A train collided with an 18-wheeler Monday at about 10:45 a.m. at Hazen.
According to the Churchill County Sheriff Ben Trotter, there were no injuries or deaths.
Trotter said Tran Thituy, 61, of Texas was driving the Sacramento-based Lucky Rider truck southbound on California Road when the train, traveling eastbound, struck the back end of the trailer. The result split the empty trailer in half and took down a stop and crossing signs.
Calls to Union Pacific were not returned.
“It was one of those things,” Trotter said. “She didn’t look.”
According to Trotter, Thituy told the CCSO she stopped at the sign and did not see the 150-car Union Pacific train, which Trotter estimated was traveling about 60 mph. The train, which is used to carry grain according to Rich Gent, state director for rail safety with Operation Life Saver, was empty.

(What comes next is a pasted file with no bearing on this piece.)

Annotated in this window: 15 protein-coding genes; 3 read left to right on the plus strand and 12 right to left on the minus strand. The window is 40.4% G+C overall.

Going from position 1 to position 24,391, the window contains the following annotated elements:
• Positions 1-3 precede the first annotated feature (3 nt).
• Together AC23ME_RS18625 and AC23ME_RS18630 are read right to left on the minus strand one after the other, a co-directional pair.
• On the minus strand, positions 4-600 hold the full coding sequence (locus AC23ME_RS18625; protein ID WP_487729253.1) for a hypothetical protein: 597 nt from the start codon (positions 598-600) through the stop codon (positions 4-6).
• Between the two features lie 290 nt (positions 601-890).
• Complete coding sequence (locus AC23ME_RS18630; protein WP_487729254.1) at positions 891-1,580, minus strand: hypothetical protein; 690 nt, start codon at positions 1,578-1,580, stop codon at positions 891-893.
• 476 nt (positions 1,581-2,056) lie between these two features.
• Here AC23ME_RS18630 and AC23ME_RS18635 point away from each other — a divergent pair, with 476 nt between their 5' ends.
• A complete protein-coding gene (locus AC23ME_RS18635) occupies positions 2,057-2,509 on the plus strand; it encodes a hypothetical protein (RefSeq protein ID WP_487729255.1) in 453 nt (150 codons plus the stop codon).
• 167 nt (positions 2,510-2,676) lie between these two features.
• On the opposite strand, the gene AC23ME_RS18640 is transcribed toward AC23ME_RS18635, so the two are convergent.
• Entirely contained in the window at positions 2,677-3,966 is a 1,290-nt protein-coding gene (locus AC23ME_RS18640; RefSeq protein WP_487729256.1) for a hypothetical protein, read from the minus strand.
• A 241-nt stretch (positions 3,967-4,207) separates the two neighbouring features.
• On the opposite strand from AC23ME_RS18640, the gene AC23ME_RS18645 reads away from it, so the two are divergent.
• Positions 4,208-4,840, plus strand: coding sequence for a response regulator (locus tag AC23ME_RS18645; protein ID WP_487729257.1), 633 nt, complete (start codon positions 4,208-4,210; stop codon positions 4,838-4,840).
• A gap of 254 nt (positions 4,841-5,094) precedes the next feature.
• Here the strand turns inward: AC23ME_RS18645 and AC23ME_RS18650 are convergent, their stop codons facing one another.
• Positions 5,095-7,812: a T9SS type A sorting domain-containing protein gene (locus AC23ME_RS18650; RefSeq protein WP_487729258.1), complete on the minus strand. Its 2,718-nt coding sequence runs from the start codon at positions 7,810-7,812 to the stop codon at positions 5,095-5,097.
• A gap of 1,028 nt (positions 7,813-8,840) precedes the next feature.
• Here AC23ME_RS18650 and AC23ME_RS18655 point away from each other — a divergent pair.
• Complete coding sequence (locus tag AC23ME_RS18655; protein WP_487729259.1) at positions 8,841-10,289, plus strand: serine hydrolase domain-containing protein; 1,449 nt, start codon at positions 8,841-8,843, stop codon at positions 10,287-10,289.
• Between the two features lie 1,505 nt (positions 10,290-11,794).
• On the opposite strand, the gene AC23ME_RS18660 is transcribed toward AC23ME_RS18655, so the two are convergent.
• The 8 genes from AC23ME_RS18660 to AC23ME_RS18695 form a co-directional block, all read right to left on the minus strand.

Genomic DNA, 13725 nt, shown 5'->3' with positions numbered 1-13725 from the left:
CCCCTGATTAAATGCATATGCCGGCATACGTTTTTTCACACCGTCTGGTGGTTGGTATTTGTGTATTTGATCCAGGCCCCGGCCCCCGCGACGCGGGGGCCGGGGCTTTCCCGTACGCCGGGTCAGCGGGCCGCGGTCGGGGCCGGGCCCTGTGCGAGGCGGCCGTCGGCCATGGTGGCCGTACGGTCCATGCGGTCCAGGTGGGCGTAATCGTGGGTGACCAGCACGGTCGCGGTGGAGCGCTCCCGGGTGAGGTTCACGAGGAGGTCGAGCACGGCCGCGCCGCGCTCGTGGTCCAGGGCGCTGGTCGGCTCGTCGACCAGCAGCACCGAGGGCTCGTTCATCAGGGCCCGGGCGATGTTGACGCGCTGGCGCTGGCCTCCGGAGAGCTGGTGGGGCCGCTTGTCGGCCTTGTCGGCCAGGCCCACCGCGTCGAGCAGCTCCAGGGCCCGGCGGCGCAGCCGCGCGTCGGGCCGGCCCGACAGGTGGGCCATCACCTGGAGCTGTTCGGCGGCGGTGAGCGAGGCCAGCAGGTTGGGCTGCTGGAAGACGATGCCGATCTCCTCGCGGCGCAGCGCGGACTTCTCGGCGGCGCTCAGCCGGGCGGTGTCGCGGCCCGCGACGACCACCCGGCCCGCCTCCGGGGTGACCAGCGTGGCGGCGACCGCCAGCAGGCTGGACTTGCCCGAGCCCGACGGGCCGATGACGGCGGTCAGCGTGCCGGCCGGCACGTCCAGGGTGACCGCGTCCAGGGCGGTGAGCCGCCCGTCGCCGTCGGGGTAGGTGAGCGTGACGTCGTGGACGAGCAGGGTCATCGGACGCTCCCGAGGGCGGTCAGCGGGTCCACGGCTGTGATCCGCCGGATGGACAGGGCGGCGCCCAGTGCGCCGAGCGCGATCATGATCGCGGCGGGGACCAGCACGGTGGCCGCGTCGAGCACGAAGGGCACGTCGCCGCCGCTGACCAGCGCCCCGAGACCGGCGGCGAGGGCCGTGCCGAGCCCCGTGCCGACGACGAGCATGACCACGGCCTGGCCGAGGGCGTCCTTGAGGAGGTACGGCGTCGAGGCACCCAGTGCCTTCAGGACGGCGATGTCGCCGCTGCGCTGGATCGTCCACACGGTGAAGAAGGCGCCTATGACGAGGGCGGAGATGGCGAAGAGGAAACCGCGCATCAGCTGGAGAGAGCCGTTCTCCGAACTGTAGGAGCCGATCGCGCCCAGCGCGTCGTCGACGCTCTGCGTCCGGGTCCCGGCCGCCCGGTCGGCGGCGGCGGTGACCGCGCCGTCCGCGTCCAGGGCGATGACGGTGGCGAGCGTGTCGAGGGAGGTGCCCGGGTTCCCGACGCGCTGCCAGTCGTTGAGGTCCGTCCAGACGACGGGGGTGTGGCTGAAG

Trotter, though, said after Thituy stoped, she started to roll through the crossing. When she noticed the oncoming train, Thituy accelerated before the train could strike the cab of the truck.
She was cited for failure to yield, but Trotter said Thituy is not suspected of being under the influence. Trotter said field sobriety tests were conducted and Thituy passed.
Further alcohol tests, Trotter added, may be conducted by Lucky Rider.
“If it was 15 second earlier, it could have resulted in death,” Trotter said.
The crossing, Trotter said, did not have signals, although they were in the process of being installed.
Gent, meanwhile, said optical illusions affect motorists attempting to judge the speed and size of a train. In addition, he said the average train weighs 12 million pounds and can take up to one mile to stop.
“People assume those trains can stop relatively quickly,” Gent said. “An average train traveling 55 mph takes 1 minute to clear the crossing, so just wait for it to go by. That way you’re not playing chicken with a train. It’s not worth your life.”
Gent added that reports of drivers running the stop sign at the California Road intersection have been an issue.